(13d) Development Of Semi-Conductor Biomaterials For Regulating Cell Growth | AIChE

(13d) Development Of Semi-Conductor Biomaterials For Regulating Cell Growth


Rincon, C. - Presenter, Georgia Institute of Technology
Chattopadhyay, S. - Presenter, Georgia Institute of Technology

Surfaces and interfaces play a very important role in biomaterials and medicine since most biological reactions occur here. Investigating cellular response to biomaterials is of great interest, particularly the interaction with biomaterials that incorporate stimulatory cues, such as electric signals, to regulate cell functions. Such biomaterials could also be engineered to respond to cellular behavior, thus being potentially applicable as diagnostic sensors. It has been demonstrated that osteoblasts (bone-forming cells) respond to electrical stimulation and surface energy.

It was shown recently that thickness has a strong effect on the surface energy of poly(3-octylthiophene-2,5-diyl) (P3OT), a semiconductor in its undoped state. With this in mind, the overall objective of this research was to determine the effect of P3OT thickness on attachment and proliferation of osteoblasts. For rapid screening, we developed thickness gradient libraries (120 ? 200 nm) of P3OT for regulating proliferation in osteoblasts. We demonstrate that P3OT thickness has an effect on MC3T3-E1 cell proliferation. Higher proliferation is observed between 120 - 130 nm for cells cultured for a period of one day. The proliferation ratio is significantly higher on P3OT after one day compared to tissue culture polystyrene controls. We also demonstrate that cell attachment after a period of 4 hours is not affected by changes in thickness over the low range: P3OT thicknesses (10 ? 60 nm). However, cell circularity and area are significantly higher for cells cultured on bare silicon wafers when compared to cells cultured on P3OT thin films. This suggests that surface chemistry has an effect on osteoblast attachment and that a film as thin as 10nm is sufficient to screen the silicon chemistry and VDW forces.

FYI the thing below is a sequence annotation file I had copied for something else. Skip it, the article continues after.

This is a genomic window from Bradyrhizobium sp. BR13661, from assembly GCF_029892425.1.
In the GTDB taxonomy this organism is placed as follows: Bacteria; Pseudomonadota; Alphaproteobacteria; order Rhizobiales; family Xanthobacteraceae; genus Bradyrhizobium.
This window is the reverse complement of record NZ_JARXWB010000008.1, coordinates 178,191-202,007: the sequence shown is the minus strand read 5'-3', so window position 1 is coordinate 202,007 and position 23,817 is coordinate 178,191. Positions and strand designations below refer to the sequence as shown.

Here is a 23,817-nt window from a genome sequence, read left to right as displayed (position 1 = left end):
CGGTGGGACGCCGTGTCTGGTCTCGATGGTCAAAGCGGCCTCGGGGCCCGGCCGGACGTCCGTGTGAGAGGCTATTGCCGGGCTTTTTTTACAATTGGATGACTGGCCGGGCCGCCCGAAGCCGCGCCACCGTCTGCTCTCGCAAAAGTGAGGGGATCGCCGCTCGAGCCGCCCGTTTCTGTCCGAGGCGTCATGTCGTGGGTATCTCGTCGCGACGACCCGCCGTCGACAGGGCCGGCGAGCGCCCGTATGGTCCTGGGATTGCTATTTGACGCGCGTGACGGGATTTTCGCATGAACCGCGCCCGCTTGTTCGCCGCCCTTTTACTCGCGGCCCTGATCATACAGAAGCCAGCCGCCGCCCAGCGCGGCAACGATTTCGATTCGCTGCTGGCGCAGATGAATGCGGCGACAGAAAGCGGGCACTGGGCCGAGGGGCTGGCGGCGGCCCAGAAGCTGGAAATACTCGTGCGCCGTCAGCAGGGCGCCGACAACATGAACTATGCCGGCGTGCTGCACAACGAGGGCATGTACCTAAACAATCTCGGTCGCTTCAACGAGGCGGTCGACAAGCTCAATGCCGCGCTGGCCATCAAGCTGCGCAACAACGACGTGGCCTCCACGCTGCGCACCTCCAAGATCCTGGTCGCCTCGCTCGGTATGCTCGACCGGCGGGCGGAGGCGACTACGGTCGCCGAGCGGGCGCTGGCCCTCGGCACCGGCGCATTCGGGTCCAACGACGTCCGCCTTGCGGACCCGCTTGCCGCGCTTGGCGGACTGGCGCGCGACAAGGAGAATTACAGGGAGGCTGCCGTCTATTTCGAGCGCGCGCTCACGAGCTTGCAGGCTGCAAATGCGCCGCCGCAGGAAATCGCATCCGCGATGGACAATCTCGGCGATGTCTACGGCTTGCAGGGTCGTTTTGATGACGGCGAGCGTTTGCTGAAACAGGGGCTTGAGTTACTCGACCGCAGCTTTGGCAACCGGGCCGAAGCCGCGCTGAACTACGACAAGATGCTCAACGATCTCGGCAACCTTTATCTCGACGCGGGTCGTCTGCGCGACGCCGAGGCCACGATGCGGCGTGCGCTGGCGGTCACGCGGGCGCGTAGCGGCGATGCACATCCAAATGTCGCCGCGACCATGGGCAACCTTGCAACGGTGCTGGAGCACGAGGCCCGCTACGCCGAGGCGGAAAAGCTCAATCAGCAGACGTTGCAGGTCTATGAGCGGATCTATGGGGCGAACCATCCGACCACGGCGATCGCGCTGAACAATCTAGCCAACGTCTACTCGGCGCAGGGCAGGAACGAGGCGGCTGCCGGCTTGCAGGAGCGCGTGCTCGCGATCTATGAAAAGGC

We intend to investigate attachment at the higher thickness range (120 ? 200 nm) and proliferation at the lower thickness range (10 ? 60 nm) to determine if there is a correlation between functions. We also intend to study other functions such as protein expression and mineralization.